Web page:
How Do You Deal With Suffering? Part 2

Grace For The Journey


20Jan  Yesterday we began a four day learning adventure into God’s Word looking at what God wants us to know and do when go through times of suffering and difficulty.  We began to look at 1 Peter 1:6-9 and discover from these verses the biblical way of dealing with suffering . . .

The biblical way is not to deny the pain or grief from suffering,

But at the same time

To experience genuine joy in the Lord as you go through suffering

I stated that the above way seems like a contradiction.  How can you experience joy while you are going through pain and suffering?

God’s Word can help us come to a balanced understanding of this truth.

We looked at the Principle of suffering in yesterday’s blog.

We saw that Peter, in writing to suffering Christians, tells his readers that they are to “greatly rejoice” in suffering, while they at the same time that they are “grieved” or “distressed” by various trials (1 Peter 1:6).  We discovered that when he wrote about this truth . . .

He is not denying the distress – the word “trials” means “grief” or “pain.”

But neither is he discarding the genuine joy that a

Christian can experience in the midst of the pain

If he has the right perspective.

Peter himself had felt it.  After being flogged and warned to speak no further in the name of Jesus, he and the other apostles “went on their way … rejoicing that they had been considered worthy to suffer shame for His name” (Acts 5:41).

That is dealing with suffering in God’s way!

In our text, Peter tells us how to have it:

Trials do not have to ruin us …

God can use the trial …

To refine us, if we are surrendered.

In today’s blog we will look at . . .

The Purpose of trials – God allows trials in our lives to refine their faith.

The word “that” in verse 7 points to the purpose of the various trials of verse 6:

That our faith might be tested or refined, like gold,

To remove the dross so that at

The coming of Christ there will

Be praise, honor, and glory.

Peter contrasts faith with gold.  He contrasts it in that faith is more precious than gold because gold is perishable, but faith is not.  Gold won’t gain heaven, but faith will.  All the gold in the world is worthless the instant you die and stand before God.  Only faith in Jesus Christ will do in that day.

Peter compares faith with gold in that both are refined by fire.  The word “tested has the nuance “of testing with a view to approval.”

God does not test our faith to make it fail,

But to burn off the dross and leave the pure gold.

He does this by putting us in the furnace of affliction

Where we are forced to trust Him in ways

We never would apart from such trials.

There is such a thing as false faith that does fail.  In the parable of the sower, Jesus said that in the shallow, rocky soil, the seed sprouted, but when the sun came out, it withered and died because it had no root.  He explained that this refers to those who first receive the word with joy, but when affliction or persecution arises because of the Word, they fall away, thus showing that their faith was not genuine (Mark 4:5-6, 16-17).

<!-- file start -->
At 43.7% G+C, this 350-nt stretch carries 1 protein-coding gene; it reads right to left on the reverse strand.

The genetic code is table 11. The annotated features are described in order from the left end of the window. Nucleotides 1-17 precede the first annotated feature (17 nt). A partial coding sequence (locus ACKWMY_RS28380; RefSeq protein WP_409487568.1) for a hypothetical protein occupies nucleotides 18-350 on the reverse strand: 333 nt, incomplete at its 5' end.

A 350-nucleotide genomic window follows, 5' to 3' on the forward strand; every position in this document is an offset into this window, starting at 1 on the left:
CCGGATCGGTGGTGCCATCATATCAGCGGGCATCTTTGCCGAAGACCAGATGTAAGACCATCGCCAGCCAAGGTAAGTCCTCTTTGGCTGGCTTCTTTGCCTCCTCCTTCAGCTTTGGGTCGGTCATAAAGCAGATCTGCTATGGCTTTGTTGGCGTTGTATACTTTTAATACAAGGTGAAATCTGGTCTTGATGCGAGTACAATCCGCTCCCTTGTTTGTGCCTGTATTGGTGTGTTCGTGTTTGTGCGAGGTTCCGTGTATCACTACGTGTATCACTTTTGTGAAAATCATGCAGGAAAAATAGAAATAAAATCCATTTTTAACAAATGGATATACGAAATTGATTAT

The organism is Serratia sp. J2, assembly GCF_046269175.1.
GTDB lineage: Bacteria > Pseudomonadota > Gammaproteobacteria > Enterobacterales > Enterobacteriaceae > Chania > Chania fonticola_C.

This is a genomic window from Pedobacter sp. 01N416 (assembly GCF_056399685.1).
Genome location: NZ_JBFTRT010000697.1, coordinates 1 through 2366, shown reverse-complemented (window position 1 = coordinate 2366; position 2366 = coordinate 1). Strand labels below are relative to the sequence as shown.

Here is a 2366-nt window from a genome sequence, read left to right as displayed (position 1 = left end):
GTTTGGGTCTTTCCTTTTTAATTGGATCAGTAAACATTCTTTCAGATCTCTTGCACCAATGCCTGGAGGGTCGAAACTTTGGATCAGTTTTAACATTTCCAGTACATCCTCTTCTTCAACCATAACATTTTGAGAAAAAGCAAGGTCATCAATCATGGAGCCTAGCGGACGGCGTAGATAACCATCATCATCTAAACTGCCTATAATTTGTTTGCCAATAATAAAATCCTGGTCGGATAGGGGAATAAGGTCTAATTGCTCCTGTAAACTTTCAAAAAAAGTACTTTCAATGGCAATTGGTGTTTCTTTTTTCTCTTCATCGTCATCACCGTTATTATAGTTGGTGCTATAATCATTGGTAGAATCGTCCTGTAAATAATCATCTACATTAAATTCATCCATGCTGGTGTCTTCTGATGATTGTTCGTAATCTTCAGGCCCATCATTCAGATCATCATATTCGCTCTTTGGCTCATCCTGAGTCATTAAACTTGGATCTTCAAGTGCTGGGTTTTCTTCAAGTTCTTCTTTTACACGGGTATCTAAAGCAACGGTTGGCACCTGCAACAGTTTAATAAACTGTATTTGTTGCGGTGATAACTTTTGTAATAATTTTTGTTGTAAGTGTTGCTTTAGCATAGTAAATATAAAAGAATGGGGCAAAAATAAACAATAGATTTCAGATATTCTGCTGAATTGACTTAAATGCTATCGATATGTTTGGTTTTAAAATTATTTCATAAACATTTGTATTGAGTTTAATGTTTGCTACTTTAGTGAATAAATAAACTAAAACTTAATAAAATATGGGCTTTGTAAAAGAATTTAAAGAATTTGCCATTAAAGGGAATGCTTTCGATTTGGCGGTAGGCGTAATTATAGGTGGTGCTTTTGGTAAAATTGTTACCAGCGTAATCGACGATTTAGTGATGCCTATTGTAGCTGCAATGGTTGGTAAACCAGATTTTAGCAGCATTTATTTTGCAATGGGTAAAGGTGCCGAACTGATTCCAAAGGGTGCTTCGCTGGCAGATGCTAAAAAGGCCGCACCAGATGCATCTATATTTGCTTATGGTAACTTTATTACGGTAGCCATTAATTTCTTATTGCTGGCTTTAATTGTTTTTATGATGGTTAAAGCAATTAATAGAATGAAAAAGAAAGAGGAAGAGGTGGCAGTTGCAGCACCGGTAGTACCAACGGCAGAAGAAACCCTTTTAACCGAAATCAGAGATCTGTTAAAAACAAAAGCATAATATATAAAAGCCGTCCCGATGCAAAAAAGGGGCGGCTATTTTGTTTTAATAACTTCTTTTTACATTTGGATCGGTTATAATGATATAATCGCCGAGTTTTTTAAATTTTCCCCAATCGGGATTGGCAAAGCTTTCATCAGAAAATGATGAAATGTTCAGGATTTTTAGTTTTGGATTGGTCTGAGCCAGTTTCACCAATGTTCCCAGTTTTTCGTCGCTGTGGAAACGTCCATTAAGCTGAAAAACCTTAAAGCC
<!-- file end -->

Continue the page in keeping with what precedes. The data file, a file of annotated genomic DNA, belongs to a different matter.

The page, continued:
But genuine faith will grow stronger, not weaker, through trials.

As the great hymn, “How Firm a Foundation” puts it, “The flame will not hurt thee, I only design, thy dross to consume and thy gold to refine.”  Martin Luther, in his Commentary on Peter and Jude [Kregel], pp. 39-40) said that if he had not been attacked as strongly as he had been, he would never have come to the place of certainty or to the full development on the doctrines of faith as he did.  All of us could identify with him, in that the Lord uses the attacks against us to strengthen our understanding of the basic truths of the gospel which are under attack in our day.

George Muller, a great man of faith, housed, clothed, and fed over 2,000 orphans at a time simply by faith and prayer.  He refused to tell potential donors of the needs of the work, even when directly asked, but instead would take the needs to God in prayer.  He went through times of severe trial.  For one seven-year period, he seldom had funds for more than three days’ needs for the orphans, and often the need was met on the very day, sometimes at the exact moment the children sat down to eat. Muller wrote, “The Lord gives faith, for the very purpose of trying it for the glory of His own name, and for the good of him who has it; and, by the very trial of our faith, we not only obtain blessing to our own souls, by becoming the better acquainted with God, if we hold fast our confidence in Him, but our faith is also, by the exercise, strengthened: and so it comes, that, if we walk with God in any measure of uprightness of heart, the trials of faith will be greater and greater” (A. T. Pierson, George Muller of Bristol [Revell], p. 439).

As we look to Christ and His salvation, and lean on Him as we go through times of great trials and suffering, God will be with us, His grace will be sufficient for us, and we can experience His supernatural joy.  Tomorrow we will look at the perspective in suffering.

This is God Word … This is Grace for your Journey …

Rest and Rejoice in this eternal truth!

Pastor Terry

 Ephesians 4:7 – “But to each one of us grace has been given as Christ apportioned it.”

Hebrews 4:16 – “Let us then approach the throne of grace with confidence, so that we may receive mercy and find grace to help us in our time of need.”





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